Additionally, in the three case studies highlighted, we will not be analysing the issue itself to determine whether what took place at the scene was right or wrong. Rather, we will be studying some of the reactions to the issue as found on public online forums. Please note that the writer personally feels that gender roles and gender constructs are to a great extent outdated and need to be redefined (this applies to both men and women), and when terms such as “feminine” and “masculine” are used, they are used to indicate perceived societal norms and constructed behavioural frames.
What these three issues have in common is that they deal with women. The comments made are, therefore, gender-centric: there has been direct allusion to the person’s gender, which may at times, take precedence over the issue itself. Such gendered comments, however, aren’t new to Sri Lanka alone. What we can understand from all these cases is that most often, if there is a woman in question, comments will be directed at her based on her gender alone.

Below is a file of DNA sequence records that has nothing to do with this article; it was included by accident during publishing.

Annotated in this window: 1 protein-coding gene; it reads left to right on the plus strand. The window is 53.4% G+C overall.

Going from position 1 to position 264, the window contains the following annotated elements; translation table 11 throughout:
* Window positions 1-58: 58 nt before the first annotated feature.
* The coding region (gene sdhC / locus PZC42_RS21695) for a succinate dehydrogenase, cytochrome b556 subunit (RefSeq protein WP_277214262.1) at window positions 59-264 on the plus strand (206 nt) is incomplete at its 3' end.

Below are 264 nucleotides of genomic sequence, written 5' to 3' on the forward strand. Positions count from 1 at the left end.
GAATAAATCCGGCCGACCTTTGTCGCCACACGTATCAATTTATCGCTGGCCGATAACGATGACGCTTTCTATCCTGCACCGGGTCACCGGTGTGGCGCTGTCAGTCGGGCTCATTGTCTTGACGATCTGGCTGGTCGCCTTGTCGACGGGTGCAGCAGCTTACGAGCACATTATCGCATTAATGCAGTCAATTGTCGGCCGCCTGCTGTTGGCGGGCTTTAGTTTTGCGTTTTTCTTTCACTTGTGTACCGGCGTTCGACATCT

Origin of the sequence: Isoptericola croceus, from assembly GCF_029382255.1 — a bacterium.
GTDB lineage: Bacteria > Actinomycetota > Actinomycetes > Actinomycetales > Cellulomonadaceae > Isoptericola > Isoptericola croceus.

In all three cases, the women have also been perceived by the commenters as having crossed a line.
The “Wariyapola Girl”
Looking beyond what is “right or wrong” in this case, we come to comments where the commenters were strongly angered by the incident. The general understanding gleaned from the 12 screenshots we used to study this case includes the following:
- Most of the commenters felt that the lady in question transgressed her gender boundary – a woman is supposed to act within a certain frame which is traditionally identified as being “feminine” or “womanly.”
- As she has transgressed her traditionally stipulated gender boundary, she is therefore considered immoral or loose and equated to a “prostitute” or a “s***.”
- She is also objectified and called a “baduwa” (a thing, or a trading good).
- She is likened to an animal (“b****”).
- Use of derogatory pronouns, indicating that the lady in the video holds a low place in society and doesn’t deserve respect.
- This is reinforced by the references to her non-traditional, or Western clothing, which is also perceived as “immoral.”
- In addition to being referred to as a prostitute and a sexual object, her sexual reproductive organs and physical attributes are often mentioned.